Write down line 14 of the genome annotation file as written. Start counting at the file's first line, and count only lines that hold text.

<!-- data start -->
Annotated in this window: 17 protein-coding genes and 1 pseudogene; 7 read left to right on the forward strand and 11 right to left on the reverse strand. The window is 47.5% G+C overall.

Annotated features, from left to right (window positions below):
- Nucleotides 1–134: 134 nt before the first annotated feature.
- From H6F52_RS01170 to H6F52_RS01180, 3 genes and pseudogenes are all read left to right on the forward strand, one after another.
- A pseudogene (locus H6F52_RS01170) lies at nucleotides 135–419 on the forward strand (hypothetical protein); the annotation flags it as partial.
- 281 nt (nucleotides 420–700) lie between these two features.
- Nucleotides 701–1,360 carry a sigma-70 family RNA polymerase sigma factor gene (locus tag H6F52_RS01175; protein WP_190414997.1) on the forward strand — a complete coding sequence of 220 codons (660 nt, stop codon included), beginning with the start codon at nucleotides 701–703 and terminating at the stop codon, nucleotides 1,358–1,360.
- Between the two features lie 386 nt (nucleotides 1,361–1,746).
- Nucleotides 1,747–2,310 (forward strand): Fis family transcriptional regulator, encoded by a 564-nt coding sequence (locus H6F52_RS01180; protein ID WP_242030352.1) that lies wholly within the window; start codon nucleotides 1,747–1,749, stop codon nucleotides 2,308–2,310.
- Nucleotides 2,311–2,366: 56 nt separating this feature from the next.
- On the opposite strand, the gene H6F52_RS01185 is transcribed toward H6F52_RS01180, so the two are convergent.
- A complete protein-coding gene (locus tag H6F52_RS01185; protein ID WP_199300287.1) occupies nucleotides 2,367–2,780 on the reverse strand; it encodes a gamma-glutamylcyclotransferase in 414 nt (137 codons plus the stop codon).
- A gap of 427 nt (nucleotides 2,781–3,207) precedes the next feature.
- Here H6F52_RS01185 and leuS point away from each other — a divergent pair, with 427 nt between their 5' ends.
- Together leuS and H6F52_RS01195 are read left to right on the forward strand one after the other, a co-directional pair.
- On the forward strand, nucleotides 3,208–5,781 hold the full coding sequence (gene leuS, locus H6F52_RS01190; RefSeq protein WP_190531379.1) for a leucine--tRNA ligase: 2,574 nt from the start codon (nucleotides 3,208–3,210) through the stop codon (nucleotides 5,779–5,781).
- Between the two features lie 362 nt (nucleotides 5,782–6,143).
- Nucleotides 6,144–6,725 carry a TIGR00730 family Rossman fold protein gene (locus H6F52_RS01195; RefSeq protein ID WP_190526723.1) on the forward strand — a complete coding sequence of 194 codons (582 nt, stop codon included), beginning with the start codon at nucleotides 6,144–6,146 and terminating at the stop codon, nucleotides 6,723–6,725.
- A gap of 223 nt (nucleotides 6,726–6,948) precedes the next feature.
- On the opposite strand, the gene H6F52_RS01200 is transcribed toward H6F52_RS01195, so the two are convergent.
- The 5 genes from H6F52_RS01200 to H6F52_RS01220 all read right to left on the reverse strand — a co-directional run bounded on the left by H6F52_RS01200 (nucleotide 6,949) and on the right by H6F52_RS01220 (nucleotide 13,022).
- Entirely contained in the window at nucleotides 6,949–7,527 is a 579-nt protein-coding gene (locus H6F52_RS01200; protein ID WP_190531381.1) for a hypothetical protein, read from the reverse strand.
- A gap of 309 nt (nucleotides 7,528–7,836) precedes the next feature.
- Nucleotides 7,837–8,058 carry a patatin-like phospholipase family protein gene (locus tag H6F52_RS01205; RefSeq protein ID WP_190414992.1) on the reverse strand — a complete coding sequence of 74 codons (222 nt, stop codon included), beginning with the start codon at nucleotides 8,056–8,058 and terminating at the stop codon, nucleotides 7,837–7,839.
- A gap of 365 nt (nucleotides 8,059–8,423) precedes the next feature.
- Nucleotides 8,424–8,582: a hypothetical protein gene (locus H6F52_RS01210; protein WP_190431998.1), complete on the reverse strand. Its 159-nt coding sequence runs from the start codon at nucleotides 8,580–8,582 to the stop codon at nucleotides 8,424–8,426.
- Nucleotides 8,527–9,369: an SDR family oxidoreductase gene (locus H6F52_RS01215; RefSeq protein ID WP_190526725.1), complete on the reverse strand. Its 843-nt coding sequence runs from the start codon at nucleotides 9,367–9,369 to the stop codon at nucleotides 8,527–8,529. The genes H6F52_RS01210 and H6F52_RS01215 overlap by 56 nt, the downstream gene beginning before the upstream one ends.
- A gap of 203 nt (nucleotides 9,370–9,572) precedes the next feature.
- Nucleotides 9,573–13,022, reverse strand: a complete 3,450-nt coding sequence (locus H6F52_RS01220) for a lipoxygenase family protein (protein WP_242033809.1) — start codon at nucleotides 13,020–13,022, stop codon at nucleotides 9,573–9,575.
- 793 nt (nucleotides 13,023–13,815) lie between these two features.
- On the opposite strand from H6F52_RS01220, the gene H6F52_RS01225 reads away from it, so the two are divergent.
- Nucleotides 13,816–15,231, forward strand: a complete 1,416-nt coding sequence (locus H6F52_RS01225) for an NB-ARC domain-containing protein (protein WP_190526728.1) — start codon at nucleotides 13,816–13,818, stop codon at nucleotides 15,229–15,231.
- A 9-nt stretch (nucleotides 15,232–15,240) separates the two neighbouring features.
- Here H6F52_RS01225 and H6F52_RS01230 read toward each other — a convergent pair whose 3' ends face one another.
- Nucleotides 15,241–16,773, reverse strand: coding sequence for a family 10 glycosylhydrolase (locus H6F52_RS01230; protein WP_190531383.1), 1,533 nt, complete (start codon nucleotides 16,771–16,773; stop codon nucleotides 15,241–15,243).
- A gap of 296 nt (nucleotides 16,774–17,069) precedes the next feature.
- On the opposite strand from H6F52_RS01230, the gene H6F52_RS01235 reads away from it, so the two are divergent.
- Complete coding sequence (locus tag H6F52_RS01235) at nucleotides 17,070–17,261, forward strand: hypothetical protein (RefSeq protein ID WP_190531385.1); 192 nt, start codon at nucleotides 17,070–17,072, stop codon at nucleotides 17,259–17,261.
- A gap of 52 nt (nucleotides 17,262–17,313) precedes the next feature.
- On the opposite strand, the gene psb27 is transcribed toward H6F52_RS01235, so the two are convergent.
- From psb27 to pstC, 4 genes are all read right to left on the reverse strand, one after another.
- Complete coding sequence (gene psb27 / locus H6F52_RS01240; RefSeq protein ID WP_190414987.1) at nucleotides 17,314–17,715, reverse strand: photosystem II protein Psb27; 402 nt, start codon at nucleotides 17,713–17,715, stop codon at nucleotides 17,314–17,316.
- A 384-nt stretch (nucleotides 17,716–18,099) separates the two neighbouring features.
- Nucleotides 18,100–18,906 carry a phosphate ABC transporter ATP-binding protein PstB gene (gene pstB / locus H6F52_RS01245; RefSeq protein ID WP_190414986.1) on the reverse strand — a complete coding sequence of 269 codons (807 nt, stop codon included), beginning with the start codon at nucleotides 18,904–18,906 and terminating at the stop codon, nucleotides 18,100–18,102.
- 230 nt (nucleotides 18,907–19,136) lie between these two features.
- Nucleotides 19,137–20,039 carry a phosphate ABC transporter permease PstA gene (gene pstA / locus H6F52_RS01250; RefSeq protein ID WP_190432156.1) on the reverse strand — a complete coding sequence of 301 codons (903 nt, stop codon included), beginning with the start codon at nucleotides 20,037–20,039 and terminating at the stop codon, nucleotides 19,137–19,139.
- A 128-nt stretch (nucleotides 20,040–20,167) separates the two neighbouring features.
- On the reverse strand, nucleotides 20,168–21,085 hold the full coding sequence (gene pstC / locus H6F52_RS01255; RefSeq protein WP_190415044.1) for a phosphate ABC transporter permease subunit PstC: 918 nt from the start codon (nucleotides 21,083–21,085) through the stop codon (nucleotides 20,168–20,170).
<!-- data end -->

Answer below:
- Here H6F52_RS01185 and leuS point away from each other — a divergent pair, with 427 nt between their 5' ends.